More than 200 Commonwealth graves in Benghazi are damaged
The new Libyan government condemns the desecration
The cemeteries have a total of 1,500 World War II-era graves
Britain urged Libya’s new leadership Sunday to investigate the desecration of more than 200 Commonwealth war graves in Benghazi, acts filmed and posted on YouTube that left World War II-era headstones broken and disfigured.
Libya’s National Transitional Council said Sunday it expressed its deep regrets over what happened, calling it “unethical, irresponsible and criminal,” and promised to prosecute those responsible.
“We strongly reject these acts that are rejected by the Islamic faith,” the NTC said in a statement. “Such practices do not represent at all the local public opinion and they contradict the Islamic principles that emphasize and urge the respect of religions and beliefs.”
In the YouTube video, a large group of men is seen walking around the graves, kicking down headstones and using hammers to chip away at the large cross at the front of the cemetery.
Voices are heard saying, “Destroy the cross, these filthy dogs.” Other voices mocked inscriptions on the gravestones, including one engraved with the Star of David.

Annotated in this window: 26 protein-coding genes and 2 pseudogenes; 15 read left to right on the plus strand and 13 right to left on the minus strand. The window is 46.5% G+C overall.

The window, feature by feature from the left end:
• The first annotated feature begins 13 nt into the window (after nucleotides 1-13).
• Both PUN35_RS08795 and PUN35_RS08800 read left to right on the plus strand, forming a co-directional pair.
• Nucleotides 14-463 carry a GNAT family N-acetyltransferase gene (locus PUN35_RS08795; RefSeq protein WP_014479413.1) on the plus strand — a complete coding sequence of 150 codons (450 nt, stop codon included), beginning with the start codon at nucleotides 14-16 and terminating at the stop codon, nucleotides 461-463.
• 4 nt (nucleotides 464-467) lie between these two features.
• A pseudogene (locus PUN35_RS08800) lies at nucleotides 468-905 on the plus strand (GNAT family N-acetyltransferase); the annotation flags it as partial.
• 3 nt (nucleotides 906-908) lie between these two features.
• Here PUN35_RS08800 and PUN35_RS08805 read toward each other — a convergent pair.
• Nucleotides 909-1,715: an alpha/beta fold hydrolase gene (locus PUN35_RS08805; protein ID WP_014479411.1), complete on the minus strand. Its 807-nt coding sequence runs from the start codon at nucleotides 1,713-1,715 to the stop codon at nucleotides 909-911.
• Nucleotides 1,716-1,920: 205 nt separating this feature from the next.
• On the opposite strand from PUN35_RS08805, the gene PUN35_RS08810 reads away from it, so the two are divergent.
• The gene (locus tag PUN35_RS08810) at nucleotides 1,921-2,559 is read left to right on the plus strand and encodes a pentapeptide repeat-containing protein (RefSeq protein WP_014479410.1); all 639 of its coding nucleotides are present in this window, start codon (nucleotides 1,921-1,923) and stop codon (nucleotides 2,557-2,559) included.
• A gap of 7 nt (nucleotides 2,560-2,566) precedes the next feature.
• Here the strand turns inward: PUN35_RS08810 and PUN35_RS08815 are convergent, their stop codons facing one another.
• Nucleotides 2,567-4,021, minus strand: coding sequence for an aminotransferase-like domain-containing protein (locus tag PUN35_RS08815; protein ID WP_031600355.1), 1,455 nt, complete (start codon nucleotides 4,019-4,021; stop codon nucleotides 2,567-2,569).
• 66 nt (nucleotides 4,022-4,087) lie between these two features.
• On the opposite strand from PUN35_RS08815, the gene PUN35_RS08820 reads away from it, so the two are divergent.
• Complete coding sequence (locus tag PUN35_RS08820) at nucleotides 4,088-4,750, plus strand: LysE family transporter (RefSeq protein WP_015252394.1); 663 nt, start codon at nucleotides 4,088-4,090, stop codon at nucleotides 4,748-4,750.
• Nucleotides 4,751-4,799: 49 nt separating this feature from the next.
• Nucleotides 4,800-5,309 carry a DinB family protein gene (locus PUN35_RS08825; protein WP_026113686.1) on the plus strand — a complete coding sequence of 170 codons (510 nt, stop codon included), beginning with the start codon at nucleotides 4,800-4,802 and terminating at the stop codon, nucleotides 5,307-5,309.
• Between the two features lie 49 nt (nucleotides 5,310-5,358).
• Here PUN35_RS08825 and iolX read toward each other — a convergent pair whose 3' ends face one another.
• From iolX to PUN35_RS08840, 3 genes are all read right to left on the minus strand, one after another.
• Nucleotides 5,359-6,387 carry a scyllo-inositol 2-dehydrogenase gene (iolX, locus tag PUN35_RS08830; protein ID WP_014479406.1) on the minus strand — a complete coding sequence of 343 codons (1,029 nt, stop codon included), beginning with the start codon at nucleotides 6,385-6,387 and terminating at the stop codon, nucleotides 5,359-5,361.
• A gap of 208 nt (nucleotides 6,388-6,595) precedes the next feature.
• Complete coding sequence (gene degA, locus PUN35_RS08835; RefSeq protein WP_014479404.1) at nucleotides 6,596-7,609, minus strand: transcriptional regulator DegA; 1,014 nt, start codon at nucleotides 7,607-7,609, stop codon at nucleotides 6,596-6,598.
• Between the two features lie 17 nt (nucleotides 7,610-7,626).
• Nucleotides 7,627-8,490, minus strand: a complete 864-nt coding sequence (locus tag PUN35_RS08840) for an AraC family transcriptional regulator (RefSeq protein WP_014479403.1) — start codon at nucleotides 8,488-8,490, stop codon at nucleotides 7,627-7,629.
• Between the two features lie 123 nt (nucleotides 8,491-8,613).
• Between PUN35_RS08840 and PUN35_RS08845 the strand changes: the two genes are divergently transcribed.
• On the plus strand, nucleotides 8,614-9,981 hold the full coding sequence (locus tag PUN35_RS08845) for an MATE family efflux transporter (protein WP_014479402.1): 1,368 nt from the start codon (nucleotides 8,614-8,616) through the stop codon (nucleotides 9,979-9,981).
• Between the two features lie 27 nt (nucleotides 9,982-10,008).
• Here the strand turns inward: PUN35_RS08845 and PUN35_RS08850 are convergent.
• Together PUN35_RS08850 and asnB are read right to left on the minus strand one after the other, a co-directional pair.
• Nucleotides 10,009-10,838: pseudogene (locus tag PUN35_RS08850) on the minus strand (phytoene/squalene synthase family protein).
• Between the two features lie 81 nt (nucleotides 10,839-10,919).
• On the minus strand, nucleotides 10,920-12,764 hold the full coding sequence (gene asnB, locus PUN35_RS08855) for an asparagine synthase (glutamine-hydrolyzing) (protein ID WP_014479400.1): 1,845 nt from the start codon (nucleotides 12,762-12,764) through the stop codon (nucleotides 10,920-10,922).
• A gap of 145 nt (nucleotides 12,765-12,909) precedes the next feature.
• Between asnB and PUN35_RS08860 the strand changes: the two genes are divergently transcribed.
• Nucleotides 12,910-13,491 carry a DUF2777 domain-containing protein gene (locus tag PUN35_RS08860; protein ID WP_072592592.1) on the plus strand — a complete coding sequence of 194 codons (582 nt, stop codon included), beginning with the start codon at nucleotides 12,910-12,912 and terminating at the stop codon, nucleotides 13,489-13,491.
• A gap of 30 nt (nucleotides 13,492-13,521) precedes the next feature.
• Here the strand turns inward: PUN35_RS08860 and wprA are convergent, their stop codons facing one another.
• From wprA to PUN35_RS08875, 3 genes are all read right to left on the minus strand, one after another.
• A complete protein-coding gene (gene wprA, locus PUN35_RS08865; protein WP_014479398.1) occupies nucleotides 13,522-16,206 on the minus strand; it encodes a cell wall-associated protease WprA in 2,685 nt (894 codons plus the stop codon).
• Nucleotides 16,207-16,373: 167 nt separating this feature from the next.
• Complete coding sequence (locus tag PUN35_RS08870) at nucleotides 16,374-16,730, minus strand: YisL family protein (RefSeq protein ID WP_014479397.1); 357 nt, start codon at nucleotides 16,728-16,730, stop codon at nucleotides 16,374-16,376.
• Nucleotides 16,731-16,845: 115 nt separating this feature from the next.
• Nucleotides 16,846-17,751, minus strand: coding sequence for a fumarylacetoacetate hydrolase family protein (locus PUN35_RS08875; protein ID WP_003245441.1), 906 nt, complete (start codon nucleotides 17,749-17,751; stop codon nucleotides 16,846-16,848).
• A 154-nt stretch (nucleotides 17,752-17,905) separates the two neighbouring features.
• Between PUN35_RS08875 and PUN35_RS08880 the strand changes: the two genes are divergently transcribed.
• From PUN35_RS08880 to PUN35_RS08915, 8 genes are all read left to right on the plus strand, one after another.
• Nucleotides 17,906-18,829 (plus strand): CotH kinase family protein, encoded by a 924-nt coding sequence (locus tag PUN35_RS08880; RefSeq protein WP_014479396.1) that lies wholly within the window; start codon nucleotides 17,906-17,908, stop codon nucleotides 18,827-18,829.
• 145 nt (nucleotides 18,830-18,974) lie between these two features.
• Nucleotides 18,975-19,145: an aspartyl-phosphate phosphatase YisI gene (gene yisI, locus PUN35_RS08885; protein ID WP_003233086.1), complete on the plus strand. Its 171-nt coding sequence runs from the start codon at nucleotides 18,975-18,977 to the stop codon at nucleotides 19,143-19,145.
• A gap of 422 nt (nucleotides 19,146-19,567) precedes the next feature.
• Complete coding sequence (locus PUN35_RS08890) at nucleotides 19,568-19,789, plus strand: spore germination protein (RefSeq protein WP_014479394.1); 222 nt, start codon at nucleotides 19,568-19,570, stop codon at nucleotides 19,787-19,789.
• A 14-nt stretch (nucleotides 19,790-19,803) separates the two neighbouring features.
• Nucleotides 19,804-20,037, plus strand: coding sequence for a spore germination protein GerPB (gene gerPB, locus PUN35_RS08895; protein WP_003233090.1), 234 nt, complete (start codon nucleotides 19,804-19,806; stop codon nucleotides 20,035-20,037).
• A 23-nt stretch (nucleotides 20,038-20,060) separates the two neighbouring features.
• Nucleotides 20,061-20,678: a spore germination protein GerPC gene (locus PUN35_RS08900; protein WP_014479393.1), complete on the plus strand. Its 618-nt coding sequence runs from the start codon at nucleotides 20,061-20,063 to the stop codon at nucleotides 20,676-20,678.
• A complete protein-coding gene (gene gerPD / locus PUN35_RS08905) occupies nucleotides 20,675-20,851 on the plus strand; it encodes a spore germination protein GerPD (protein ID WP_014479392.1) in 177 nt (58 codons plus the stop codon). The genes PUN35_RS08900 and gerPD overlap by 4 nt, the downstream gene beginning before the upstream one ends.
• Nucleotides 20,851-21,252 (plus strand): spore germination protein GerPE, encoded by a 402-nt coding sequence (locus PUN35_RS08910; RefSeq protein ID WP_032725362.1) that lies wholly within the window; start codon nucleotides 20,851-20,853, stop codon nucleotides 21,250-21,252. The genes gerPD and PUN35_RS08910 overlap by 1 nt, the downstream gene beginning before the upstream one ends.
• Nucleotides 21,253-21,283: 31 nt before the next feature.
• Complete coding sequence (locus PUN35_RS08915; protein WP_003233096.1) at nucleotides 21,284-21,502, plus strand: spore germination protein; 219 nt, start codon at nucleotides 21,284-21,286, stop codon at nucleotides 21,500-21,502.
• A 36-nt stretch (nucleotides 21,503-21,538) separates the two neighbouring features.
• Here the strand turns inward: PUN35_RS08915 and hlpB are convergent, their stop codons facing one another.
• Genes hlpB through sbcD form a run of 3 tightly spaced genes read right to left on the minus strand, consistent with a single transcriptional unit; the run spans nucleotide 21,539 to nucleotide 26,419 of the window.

The description of the video says it is a response to the recent burnings of Qurans by U.S. troops in Afghanistan, but CNN cannot independently confirm that.
The damage happened at two cemeteries in Benghazi, birthplace of last year’s Libyan revolution, the Commonwealth War Graves Commission said. The cemeteries have a total of 1,500 graves containing servicemen who died during and after World War II.
There was no evidence of damage to the graves themselves, only the headstones, the British Foreign Office said.
CNN’s Saad Abedine, Ashley Gallagher, and Bharati Naik contributed to this report.